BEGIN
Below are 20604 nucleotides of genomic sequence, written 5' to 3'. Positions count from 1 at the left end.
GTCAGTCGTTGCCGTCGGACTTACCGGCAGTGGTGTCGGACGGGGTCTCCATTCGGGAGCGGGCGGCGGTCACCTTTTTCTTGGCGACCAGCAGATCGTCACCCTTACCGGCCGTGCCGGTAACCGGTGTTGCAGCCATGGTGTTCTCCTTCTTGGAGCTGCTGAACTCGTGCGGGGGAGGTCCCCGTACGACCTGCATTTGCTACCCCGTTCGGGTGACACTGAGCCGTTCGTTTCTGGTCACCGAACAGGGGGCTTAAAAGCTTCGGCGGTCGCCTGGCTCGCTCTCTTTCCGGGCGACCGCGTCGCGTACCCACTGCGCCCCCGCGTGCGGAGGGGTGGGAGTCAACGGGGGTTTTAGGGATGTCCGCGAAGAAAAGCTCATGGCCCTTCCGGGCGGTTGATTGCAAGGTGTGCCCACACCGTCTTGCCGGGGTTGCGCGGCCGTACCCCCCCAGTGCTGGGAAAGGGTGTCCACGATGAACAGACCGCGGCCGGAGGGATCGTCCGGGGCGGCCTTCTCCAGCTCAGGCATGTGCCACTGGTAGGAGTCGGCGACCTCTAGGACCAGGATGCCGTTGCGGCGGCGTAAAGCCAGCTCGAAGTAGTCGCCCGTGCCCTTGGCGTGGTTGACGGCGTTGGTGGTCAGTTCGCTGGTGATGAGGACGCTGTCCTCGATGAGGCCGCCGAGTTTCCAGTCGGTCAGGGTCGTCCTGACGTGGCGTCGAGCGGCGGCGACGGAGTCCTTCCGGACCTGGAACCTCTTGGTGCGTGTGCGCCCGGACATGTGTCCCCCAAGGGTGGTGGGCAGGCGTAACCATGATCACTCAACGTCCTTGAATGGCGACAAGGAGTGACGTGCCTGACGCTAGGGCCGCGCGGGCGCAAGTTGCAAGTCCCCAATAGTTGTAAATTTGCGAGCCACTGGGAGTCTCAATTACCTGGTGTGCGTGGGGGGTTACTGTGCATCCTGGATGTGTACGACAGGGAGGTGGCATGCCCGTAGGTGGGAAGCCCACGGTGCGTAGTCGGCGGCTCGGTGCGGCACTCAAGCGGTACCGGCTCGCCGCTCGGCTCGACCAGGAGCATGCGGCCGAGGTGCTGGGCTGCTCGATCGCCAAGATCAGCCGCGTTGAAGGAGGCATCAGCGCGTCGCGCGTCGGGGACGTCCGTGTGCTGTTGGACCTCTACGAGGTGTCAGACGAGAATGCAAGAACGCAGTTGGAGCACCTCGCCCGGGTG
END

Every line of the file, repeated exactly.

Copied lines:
Below are 20604 nucleotides of genomic sequence, written 5' to 3'. Positions count from 1 at the left end.
GTCAGTCGTTGCCGTCGGACTTACCGGCAGTGGTGTCGGACGGGGTCTCCATTCGGGAGCGGGCGGCGGTCACCTTTTTCTTGGCGACCAGCAGATCGTCACCCTTACCGGCCGTGCCGGTAACCGGTGTTGCAGCCATGGTGTTCTCCTTCTTGGAGCTGCTGAACTCGTGCGGGGGAGGTCCCCGTACGACCTGCATTTGCTACCCCGTTCGGGTGACACTGAGCCGTTCGTTTCTGGTCACCGAACAGGGGGCTTAAAAGCTTCGGCGGTCGCCTGGCTCGCTCTCTTTCCGGGCGACCGCGTCGCGTACCCACTGCGCCCCCGCGTGCGGAGGGGTGGGAGTCAACGGGGGTTTTAGGGATGTCCGCGAAGAAAAGCTCATGGCCCTTCCGGGCGGTTGATTGCAAGGTGTGCCCACACCGTCTTGCCGGGGTTGCGCGGCCGTACCCCCCCAGTGCTGGGAAAGGGTGTCCACGATGAACAGACCGCGGCCGGAGGGATCGTCCGGGGCGGCCTTCTCCAGCTCAGGCATGTGCCACTGGTAGGAGTCGGCGACCTCTAGGACCAGGATGCCGTTGCGGCGGCGTAAAGCCAGCTCGAAGTAGTCGCCCGTGCCCTTGGCGTGGTTGACGGCGTTGGTGGTCAGTTCGCTGGTGATGAGGACGCTGTCCTCGATGAGGCCGCCGAGTTTCCAGTCGGTCAGGGTCGTCCTGACGTGGCGTCGAGCGGCGGCGACGGAGTCCTTCCGGACCTGGAACCTCTTGGTGCGTGTGCGCCCGGACATGTGTCCCCCAAGGGTGGTGGGCAGGCGTAACCATGATCACTCAACGTCCTTGAATGGCGACAAGGAGTGACGTGCCTGACGCTAGGGCCGCGCGGGCGCAAGTTGCAAGTCCCCAATAGTTGTAAATTTGCGAGCCACTGGGAGTCTCAATTACCTGGTGTGCGTGGGGGGTTACTGTGCATCCTGGATGTGTACGACAGGGAGGTGGCATGCCCGTAGGTGGGAAGCCCACGGTGCGTAGTCGGCGGCTCGGTGCGGCACTCAAGCGGTACCGGCTCGCCGCTCGGCTCGACCAGGAGCATGCGGCCGAGGTGCTGGGCTGCTCGATCGCCAAGATCAGCCGCGTTGAAGGAGGCATCAGCGCGTCGCGCGTCGGGGACGTCCGTGTGCTGTTGGACCTCTACGAGGTGTCAGACGAGAATGCAAGAACGCAGTTGGAGCACCTCGCCCGGGTG